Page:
They say if you have a good story to tell in your press release that it will be published. That’s a quaint thought but in the highly busy 21st century, where some editors are responsible for three publications at a time, the reality can be quite different.
Of course, no press release should be issued if the content is not worth sharing. That should go without saying but any editor will tell you that they still receive bucketloads of PR material that is either not relevant or simply unusable.
Here at Changeworks we believe solidly in the basic premise that a story has to be worth telling for it to be offered to the press. And yet there are still occasions when a good story is sent out and hardly gets any coverage while you might see a story appear that, in your opinion, is much less interesting by comparison. So why is that?
Put simply, you need to make it as easy as possible for a journalist to use your release. Journalists are not lazy, of course, but they are exceedingly busy and if they have two stories in front of them and one space to fill, time dictates that they will go with the one that requires less work to knock it into shape.
Many great stories lose out because they have their most interesting points buried in the third or fourth paragraph but the editor is always thinking like the reader: if a story doesn’t grab you by the headline and the intro then move on to the next one. The single biggest mistake that some people make when preparing material for the press is that whoever is reading it will spend time going through it to find that golden nugget of news 300 words into the piece.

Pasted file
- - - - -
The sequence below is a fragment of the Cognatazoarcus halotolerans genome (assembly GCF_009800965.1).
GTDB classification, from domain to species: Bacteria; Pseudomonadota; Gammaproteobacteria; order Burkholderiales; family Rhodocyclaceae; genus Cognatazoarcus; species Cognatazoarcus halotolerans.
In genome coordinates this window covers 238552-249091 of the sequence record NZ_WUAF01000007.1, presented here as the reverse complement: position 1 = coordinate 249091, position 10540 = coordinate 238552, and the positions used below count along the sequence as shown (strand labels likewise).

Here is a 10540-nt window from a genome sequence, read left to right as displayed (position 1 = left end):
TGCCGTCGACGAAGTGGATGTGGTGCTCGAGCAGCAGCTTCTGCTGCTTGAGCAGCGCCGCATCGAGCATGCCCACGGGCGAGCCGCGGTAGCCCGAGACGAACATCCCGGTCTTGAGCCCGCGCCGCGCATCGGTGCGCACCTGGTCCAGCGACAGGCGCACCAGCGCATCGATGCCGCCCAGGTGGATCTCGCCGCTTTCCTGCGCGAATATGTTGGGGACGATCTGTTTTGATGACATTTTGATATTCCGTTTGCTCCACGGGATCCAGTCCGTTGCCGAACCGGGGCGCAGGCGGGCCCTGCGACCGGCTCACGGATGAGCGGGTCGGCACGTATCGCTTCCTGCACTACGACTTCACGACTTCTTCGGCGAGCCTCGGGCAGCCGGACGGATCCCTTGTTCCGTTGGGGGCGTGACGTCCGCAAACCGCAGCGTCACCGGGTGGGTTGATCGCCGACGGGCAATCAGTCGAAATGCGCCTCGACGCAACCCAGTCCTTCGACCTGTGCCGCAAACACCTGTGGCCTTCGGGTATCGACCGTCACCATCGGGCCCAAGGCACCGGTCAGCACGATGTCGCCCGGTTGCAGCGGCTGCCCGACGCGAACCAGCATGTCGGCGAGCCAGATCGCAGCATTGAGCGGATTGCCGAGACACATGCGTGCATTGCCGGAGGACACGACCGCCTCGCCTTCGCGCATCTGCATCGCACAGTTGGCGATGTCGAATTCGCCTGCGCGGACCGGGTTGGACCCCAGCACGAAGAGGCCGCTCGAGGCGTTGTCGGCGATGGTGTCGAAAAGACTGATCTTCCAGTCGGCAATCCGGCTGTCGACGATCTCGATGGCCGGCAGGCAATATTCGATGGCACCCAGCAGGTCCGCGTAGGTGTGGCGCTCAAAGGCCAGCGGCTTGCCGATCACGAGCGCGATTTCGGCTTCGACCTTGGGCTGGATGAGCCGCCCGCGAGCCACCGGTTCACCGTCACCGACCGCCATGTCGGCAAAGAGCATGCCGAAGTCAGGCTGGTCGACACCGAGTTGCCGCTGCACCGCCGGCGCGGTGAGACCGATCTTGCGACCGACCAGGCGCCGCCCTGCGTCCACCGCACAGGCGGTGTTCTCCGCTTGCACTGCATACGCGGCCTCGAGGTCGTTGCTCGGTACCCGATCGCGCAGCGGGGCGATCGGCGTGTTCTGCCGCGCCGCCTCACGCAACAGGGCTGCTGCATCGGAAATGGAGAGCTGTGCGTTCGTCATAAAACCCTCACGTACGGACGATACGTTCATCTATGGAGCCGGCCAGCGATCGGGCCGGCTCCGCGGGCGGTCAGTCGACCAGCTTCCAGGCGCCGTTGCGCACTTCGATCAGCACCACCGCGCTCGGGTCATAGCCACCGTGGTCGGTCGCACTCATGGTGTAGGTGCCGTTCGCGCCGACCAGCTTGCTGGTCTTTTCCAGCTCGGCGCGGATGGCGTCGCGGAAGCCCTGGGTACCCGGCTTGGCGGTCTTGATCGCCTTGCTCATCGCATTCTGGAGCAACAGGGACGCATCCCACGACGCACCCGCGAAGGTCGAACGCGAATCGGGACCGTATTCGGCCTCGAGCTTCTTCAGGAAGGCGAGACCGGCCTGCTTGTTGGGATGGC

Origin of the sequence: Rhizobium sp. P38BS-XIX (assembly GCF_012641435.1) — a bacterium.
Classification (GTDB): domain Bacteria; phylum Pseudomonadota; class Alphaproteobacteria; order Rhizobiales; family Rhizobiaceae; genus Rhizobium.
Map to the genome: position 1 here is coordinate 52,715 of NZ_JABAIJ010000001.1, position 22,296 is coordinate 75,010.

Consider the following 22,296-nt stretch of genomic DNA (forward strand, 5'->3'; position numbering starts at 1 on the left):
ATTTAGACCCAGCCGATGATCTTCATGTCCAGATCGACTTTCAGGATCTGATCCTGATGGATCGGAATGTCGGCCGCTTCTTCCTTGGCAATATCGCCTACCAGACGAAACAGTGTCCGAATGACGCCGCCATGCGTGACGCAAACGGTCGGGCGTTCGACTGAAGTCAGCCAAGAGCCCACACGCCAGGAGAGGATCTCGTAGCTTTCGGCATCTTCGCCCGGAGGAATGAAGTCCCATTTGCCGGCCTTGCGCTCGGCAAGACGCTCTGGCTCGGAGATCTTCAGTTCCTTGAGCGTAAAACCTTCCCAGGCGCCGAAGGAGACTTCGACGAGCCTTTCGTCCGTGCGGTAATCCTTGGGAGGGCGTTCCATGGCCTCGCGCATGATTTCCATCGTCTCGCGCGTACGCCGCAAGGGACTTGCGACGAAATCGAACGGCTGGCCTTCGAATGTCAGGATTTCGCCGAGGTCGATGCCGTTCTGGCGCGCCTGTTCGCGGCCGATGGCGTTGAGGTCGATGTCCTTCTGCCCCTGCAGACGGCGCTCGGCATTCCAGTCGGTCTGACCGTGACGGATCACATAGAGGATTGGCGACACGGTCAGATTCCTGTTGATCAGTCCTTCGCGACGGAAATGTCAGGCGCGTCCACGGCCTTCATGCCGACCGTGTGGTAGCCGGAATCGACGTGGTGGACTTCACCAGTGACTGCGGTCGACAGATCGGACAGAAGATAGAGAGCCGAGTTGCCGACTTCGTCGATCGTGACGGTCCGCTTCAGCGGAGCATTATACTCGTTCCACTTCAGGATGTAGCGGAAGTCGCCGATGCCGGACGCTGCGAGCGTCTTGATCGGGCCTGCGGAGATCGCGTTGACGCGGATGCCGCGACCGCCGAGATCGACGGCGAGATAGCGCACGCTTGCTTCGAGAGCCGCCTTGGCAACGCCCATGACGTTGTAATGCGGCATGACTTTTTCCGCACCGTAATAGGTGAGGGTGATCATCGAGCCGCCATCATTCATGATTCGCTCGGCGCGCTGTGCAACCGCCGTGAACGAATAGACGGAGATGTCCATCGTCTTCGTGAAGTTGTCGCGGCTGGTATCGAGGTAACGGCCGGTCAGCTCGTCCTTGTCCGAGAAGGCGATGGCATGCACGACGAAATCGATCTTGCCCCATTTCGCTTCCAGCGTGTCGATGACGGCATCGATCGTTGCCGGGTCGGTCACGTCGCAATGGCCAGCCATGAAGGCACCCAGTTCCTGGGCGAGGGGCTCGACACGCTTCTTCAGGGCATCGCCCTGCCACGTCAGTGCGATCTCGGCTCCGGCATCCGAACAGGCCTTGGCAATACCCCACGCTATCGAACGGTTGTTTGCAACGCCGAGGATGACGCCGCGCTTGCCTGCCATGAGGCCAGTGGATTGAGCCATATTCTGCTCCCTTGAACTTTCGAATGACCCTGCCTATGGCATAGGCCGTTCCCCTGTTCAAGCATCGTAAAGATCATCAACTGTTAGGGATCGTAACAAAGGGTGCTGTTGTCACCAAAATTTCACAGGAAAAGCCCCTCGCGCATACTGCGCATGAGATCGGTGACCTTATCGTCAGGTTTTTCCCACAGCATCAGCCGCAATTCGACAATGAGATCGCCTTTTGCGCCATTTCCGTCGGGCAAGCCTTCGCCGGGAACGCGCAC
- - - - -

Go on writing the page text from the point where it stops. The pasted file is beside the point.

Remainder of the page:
The other key point to remember is to keep the language simple. Of course, technical publications and websites want technical content but in terms of the main text you should not be using your thesaurus to find alternative words to the ones you would normally use. So don’t use “imbibe” when you mean “drink”, don’t use “observed” when you mean “saw”, don’t use “purchase” when you mean “buy”, don’t say “footwear” when you mean “shoes” and so on.
If you choose to use bigger words to impress you will almost certainly have the opposite effect and your hard work will come to nothing. As with many things in life, keep your press releases simple and you stand a much greater chance of seeing them appear in print – which really is the whole point of sending them out.
To learn more about press releases, contact Changeworks through this link or call 01785 247588